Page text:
I won't dwell on the successes, there were plenty and they are well documented, suffice to say that by the end of the first season, three Winkelmann drivers had either won their division or placed high enough to make the run-offs. Meanwhile, eight of the new Formula B cars, or Atlantic as it is now known, had been delivered to the States. This was the first of the wedge designs requiring the radiator to lay almost flat. These cars, designated WD-B-2, were all sold here as Winkelmanns.
We had a bit of trouble with the cooling in desert temperatures and two or three different shaped noses were tried. Eventually we got that problem sorted and the Wedge was here to stay.
The Formula Ford variant of this model, WD-F-2 was to be introduced in the January 1970 Racing Car Show, but by a massive effort on Len’s part, the first three WD-F-2 Winkelmanns were completed and delivered on the 22nd of November 1969 to the three Winkelmann drivers who had won spots in the American Road Race of Champions held that year at Daytona.
This model was an instant success. Many well-known drivers got their start in F-2's. They are easy to drive, quite forgiving, robust by race car standards and very fast.
In all, fifty WD-F-2's left the works by the front door, 45 came: to the States, sold through Winkelmann dealers of which there were now six. At the same time Palliser was also doing a brisk business in component parts and several other manufacturers used them in the construction of their own cars. Since it was also possible to deal directly with our frame supplier and purchase a replacement frame at virtually our cost, many knowledgeable race car mechanics built pirate versions of Palliser design and called them Pallisers or Winkelmanns.
It will never be known how many of these cars exist, nor was it confined to Palliser. Lotus, Lola and Brabham had the same problem. However, if it is of any concern to the current owners of Palliser/ Winkelmann cars, records were kept of all the cars sold in the States and which dealers sold them. In many cases, the names of the first owners are known.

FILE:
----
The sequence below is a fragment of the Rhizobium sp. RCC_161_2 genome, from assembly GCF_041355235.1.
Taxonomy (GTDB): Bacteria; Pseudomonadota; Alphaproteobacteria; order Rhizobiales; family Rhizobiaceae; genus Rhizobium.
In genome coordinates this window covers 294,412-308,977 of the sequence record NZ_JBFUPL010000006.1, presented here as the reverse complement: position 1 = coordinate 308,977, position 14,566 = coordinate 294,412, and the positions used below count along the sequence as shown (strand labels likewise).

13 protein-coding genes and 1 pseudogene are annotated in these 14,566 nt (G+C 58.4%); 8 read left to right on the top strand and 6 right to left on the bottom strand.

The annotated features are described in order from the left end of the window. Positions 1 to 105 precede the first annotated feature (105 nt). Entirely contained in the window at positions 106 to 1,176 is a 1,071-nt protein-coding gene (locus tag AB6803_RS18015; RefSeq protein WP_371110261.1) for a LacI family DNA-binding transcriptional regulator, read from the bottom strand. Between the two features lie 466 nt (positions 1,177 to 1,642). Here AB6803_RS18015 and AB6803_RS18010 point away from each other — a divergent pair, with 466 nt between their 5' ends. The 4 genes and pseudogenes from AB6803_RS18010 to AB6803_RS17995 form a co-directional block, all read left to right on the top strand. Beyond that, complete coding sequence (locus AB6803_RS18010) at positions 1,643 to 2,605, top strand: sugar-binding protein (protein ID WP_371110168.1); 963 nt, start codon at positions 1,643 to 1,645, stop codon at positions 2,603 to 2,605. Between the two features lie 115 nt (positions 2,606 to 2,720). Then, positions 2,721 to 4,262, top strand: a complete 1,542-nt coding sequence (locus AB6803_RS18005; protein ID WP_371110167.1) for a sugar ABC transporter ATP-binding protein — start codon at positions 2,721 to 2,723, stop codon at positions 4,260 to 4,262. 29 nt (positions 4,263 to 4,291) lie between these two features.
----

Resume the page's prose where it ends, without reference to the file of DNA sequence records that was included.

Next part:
Meanwhile, back in England, Vern Schuppan and Peter Lamplough were running works Pallisers, Vern in an Atlantic and Peter in a Formula Ford with Hugh occasionally taking time off from flying to tear up track records. Calls and letters from satisfied customers came from allover the States, detailing their track successes and exchanging information about ‘demon tweaks' they had discovered to improve performance. All, of course reported back to the 'works' via Telex.
Len made variants for Formula Super Vee, of which 5 or 6 were sold. The WD-F-3 and WD-B-3 rolled out of the shop incorporating detail improvements such as extra knuckle clearance around the shift lever and anti-dive front “A" arms. Minor improvements, but essentially the same car.
By this time, I had established a chain of dealerships consisting of very knowledgeable people, who were providing excellent support for our customers. Parts were available on an over night basis and quite a large percentage of sales were due to replacing 'corners' knocked off by off course excursions. It had been my policy to sell the cars at little above cost in order to increase the numbers sold and allow the factory to get up to speed and improve efficiency of production. Components, however, were priced to allow dealers to make a fair profit and the bottom line began to reflect this.
We seemed to be on a roll but alas, the first oil crisis now loomed forcing a lot of people to sell their cars and get out of racing. Our suppliers and sub-contractors seemed to have weekly increases in price, making it difficult if not impossible for us to maintain our lists. We had earned quite a lot of dollars for Britain, but unfortunately none for ourselves. Ultimately, Hugh was forced to cease trading and close down Palliser Racing Design. To fill outstanding orders, four cars were delivered in kit form directly to our US customers. Designated WD-F4, they were the last cars officially sold.
During our three years of operation, we had focused a high degree of specialized knowledge in combination with enormous enthusiasm to produce these cars. We didn’t make any money, but everyone had a lot of fun losing it. That they are still being raced after 25 years is great source or pride and pleasure.